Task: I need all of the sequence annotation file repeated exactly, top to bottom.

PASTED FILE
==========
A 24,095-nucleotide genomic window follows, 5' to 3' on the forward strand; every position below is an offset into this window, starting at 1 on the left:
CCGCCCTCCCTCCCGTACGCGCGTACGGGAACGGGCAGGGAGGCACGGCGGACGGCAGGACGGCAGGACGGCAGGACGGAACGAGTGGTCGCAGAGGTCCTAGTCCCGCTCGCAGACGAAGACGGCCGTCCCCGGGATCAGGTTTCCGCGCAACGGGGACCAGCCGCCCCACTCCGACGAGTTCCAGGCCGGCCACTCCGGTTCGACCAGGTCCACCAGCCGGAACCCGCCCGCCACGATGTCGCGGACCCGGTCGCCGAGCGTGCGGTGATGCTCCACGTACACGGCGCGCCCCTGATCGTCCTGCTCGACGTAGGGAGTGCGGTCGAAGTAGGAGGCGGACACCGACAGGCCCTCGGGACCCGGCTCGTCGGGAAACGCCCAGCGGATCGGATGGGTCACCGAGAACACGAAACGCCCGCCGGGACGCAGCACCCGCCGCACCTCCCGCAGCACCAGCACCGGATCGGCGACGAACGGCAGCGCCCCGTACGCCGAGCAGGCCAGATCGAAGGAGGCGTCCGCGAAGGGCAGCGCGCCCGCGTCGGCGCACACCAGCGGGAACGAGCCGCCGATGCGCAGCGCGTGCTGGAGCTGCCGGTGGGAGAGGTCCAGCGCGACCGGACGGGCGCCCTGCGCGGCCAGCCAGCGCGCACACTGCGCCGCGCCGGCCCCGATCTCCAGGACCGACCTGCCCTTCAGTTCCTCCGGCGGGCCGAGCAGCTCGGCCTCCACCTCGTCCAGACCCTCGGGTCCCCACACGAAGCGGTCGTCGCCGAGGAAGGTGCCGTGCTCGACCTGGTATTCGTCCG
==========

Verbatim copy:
A 24,095-nucleotide genomic window follows, 5' to 3' on the forward strand; every position below is an offset into this window, starting at 1 on the left:
CCGCCCTCCCTCCCGTACGCGCGTACGGGAACGGGCAGGGAGGCACGGCGGACGGCAGGACGGCAGGACGGCAGGACGGAACGAGTGGTCGCAGAGGTCCTAGTCCCGCTCGCAGACGAAGACGGCCGTCCCCGGGATCAGGTTTCCGCGCAACGGGGACCAGCCGCCCCACTCCGACGAGTTCCAGGCCGGCCACTCCGGTTCGACCAGGTCCACCAGCCGGAACCCGCCCGCCACGATGTCGCGGACCCGGTCGCCGAGCGTGCGGTGATGCTCCACGTACACGGCGCGCCCCTGATCGTCCTGCTCGACGTAGGGAGTGCGGTCGAAGTAGGAGGCGGACACCGACAGGCCCTCGGGACCCGGCTCGTCGGGAAACGCCCAGCGGATCGGATGGGTCACCGAGAACACGAAACGCCCGCCGGGACGCAGCACCCGCCGCACCTCCCGCAGCACCAGCACCGGATCGGCGACGAACGGCAGCGCCCCGTACGCCGAGCAGGCCAGATCGAAGGAGGCGTCCGCGAAGGGCAGCGCGCCCGCGTCGGCGCACACCAGCGGGAACGAGCCGCCGATGCGCAGCGCGTGCTGGAGCTGCCGGTGGGAGAGGTCCAGCGCGACCGGACGGGCGCCCTGCGCGGCCAGCCAGCGCGCACACTGCGCCGCGCCGGCCCCGATCTCCAGGACCGACCTGCCCTTCAGTTCCTCCGGCGGGCCGAGCAGCTCGGCCTCCACCTCGTCCAGACCCTCGGGTCCCCACACGAAGCGGTCGTCGCCGAGGAAGGTGCCGTGCTCGACCTGGTATTCGTCCG